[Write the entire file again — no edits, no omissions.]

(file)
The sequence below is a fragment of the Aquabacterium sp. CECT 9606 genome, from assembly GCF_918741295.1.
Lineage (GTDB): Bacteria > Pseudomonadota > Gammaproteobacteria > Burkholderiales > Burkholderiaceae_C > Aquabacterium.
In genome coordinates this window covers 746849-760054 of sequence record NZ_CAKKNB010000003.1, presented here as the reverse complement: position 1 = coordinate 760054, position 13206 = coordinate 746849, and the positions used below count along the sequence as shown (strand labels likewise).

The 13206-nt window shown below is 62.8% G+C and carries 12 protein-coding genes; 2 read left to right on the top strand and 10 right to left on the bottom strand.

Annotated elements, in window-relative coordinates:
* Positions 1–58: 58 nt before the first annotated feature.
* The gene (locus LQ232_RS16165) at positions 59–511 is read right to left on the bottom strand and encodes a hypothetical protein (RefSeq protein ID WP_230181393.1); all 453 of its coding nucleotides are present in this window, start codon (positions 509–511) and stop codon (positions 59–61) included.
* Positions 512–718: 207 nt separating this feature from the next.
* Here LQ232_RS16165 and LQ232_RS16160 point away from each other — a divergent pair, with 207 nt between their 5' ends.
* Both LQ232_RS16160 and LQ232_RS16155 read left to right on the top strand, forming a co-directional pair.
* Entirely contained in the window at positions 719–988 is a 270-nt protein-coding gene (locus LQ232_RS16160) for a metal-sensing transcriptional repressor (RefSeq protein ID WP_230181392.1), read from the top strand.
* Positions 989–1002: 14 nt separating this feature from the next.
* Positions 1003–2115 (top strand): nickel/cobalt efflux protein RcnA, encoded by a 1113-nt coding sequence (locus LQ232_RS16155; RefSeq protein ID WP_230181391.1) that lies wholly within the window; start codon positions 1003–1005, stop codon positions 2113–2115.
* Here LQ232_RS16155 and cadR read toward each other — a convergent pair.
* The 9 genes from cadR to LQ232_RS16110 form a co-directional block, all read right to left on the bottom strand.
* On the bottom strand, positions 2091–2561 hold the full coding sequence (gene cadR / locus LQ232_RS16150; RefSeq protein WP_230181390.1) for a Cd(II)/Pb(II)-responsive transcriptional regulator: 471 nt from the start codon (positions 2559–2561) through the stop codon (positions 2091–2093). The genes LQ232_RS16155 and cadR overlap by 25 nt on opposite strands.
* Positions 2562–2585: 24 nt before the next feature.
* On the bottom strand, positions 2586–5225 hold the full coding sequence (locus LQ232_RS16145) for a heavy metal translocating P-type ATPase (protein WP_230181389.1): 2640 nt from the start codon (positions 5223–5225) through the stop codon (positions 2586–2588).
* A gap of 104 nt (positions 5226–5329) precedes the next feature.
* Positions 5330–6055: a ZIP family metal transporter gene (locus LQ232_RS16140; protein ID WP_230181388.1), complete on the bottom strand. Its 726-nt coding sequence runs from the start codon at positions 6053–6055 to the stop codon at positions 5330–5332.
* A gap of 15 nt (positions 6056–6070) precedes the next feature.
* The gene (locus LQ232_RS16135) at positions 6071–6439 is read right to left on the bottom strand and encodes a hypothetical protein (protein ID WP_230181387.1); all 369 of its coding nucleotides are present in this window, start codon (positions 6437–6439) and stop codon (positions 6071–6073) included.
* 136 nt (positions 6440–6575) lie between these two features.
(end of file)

The sequence below is a fragment of the Aquabacterium sp. CECT 9606 genome, from assembly GCF_918741295.1.
Lineage (GTDB): Bacteria > Pseudomonadota > Gammaproteobacteria > Burkholderiales > Burkholderiaceae_C > Aquabacterium.
In genome coordinates this window covers 746849-760054 of sequence record NZ_CAKKNB010000003.1, presented here as the reverse complement: position 1 = coordinate 760054, position 13206 = coordinate 746849, and the positions used below count along the sequence as shown (strand labels likewise).

The 13206-nt window shown below is 62.8% G+C and carries 12 protein-coding genes; 2 read left to right on the top strand and 10 right to left on the bottom strand.

Annotated elements, in window-relative coordinates:
* Positions 1–58: 58 nt before the first annotated feature.
* The gene (locus LQ232_RS16165) at positions 59–511 is read right to left on the bottom strand and encodes a hypothetical protein (RefSeq protein ID WP_230181393.1); all 453 of its coding nucleotides are present in this window, start codon (positions 509–511) and stop codon (positions 59–61) included.
* Positions 512–718: 207 nt separating this feature from the next.
* Here LQ232_RS16165 and LQ232_RS16160 point away from each other — a divergent pair, with 207 nt between their 5' ends.
* Both LQ232_RS16160 and LQ232_RS16155 read left to right on the top strand, forming a co-directional pair.
* Entirely contained in the window at positions 719–988 is a 270-nt protein-coding gene (locus LQ232_RS16160) for a metal-sensing transcriptional repressor (RefSeq protein ID WP_230181392.1), read from the top strand.
* Positions 989–1002: 14 nt separating this feature from the next.
* Positions 1003–2115 (top strand): nickel/cobalt efflux protein RcnA, encoded by a 1113-nt coding sequence (locus LQ232_RS16155; RefSeq protein ID WP_230181391.1) that lies wholly within the window; start codon positions 1003–1005, stop codon positions 2113–2115.
* Here LQ232_RS16155 and cadR read toward each other — a convergent pair.
* The 9 genes from cadR to LQ232_RS16110 form a co-directional block, all read right to left on the bottom strand.
* On the bottom strand, positions 2091–2561 hold the full coding sequence (gene cadR / locus LQ232_RS16150; RefSeq protein WP_230181390.1) for a Cd(II)/Pb(II)-responsive transcriptional regulator: 471 nt from the start codon (positions 2559–2561) through the stop codon (positions 2091–2093). The genes LQ232_RS16155 and cadR overlap by 25 nt on opposite strands.
* Positions 2562–2585: 24 nt before the next feature.
* On the bottom strand, positions 2586–5225 hold the full coding sequence (locus LQ232_RS16145) for a heavy metal translocating P-type ATPase (protein WP_230181389.1): 2640 nt from the start codon (positions 5223–5225) through the stop codon (positions 2586–2588).
* A gap of 104 nt (positions 5226–5329) precedes the next feature.
* Positions 5330–6055: a ZIP family metal transporter gene (locus LQ232_RS16140; protein ID WP_230181388.1), complete on the bottom strand. Its 726-nt coding sequence runs from the start codon at positions 6053–6055 to the stop codon at positions 5330–5332.
* A gap of 15 nt (positions 6056–6070) precedes the next feature.
* The gene (locus LQ232_RS16135) at positions 6071–6439 is read right to left on the bottom strand and encodes a hypothetical protein (protein ID WP_230181387.1); all 369 of its coding nucleotides are present in this window, start codon (positions 6437–6439) and stop codon (positions 6071–6073) included.
* 136 nt (positions 6440–6575) lie between these two features.